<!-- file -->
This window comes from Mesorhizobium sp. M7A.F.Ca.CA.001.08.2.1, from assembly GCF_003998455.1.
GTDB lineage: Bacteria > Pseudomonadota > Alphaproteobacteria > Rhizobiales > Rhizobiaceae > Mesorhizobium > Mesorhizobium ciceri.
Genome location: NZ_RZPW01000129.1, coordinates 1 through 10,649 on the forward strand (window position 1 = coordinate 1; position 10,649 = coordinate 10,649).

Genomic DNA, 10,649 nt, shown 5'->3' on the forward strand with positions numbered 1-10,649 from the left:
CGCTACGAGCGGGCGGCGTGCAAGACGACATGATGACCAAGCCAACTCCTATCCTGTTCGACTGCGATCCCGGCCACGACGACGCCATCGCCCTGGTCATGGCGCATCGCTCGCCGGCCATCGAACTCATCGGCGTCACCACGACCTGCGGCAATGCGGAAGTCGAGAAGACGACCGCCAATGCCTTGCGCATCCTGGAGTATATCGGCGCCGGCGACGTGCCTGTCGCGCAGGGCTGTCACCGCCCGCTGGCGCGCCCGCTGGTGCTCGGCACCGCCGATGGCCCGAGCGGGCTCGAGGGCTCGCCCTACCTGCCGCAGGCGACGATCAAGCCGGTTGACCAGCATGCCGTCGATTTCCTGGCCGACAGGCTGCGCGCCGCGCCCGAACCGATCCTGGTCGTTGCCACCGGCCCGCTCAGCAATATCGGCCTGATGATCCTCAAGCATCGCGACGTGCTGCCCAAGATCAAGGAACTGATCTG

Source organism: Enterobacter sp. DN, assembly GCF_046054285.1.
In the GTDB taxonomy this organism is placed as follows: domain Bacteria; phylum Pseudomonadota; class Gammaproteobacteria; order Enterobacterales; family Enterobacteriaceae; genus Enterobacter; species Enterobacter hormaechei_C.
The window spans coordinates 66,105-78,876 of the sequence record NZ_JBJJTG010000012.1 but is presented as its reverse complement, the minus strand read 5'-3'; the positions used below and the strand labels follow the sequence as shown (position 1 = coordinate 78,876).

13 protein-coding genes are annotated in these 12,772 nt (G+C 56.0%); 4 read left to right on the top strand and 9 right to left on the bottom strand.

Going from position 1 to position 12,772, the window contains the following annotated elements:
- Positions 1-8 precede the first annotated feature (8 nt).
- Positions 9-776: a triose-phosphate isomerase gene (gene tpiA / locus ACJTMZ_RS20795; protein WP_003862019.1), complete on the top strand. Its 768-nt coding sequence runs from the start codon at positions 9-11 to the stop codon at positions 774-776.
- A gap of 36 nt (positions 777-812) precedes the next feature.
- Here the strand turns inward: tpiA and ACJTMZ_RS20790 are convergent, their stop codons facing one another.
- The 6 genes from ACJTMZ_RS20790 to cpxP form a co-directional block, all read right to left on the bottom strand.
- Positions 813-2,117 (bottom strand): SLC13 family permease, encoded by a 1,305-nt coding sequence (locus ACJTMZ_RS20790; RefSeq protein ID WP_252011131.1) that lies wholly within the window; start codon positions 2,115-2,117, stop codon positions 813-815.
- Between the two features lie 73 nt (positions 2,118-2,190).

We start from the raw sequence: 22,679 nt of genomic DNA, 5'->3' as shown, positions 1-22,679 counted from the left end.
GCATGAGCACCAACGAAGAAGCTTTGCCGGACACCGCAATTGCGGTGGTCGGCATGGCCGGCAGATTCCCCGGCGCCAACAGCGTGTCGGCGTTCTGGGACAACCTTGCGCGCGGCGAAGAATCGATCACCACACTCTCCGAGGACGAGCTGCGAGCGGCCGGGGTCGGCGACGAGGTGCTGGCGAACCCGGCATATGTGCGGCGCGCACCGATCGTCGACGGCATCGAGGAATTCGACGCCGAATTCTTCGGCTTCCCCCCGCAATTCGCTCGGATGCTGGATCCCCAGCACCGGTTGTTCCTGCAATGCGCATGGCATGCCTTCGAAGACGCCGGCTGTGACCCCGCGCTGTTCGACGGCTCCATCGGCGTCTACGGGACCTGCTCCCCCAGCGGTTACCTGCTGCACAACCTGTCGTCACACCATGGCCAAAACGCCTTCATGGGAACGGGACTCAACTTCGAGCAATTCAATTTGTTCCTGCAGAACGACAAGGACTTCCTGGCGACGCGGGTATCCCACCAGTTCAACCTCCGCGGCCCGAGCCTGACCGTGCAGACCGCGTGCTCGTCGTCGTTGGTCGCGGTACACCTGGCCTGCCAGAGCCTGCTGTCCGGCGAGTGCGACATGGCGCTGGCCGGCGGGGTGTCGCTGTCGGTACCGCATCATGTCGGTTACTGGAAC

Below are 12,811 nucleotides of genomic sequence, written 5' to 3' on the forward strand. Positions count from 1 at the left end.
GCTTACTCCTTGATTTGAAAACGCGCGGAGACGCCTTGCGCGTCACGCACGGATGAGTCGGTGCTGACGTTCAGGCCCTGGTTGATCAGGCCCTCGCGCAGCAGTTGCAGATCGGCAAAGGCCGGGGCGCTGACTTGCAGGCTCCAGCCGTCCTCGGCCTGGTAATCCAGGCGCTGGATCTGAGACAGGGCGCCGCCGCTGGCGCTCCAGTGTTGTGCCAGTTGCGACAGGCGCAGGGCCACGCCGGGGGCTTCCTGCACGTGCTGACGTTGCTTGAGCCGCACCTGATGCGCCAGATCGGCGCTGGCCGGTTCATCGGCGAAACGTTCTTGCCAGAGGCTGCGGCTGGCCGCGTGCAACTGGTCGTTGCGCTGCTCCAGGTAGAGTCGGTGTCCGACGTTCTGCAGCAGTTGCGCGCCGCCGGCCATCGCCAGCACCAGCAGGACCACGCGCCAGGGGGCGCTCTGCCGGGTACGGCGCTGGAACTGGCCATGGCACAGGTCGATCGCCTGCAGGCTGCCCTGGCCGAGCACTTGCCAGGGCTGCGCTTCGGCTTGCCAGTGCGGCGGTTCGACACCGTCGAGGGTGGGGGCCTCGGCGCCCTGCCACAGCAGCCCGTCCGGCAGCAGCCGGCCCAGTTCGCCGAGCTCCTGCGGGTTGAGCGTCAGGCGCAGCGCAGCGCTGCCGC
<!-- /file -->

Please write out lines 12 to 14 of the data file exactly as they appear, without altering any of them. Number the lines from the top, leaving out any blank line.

- Positions 9-776: a triose-phosphate isomerase gene (gene tpiA / locus ACJTMZ_RS20795; protein WP_003862019.1), complete on the top strand. Its 768-nt coding sequence runs from the start codon at positions 9-11 to the stop codon at positions 774-776.
- A gap of 36 nt (positions 777-812) precedes the next feature.
- Here the strand turns inward: tpiA and ACJTMZ_RS20790 are convergent, their stop codons facing one another.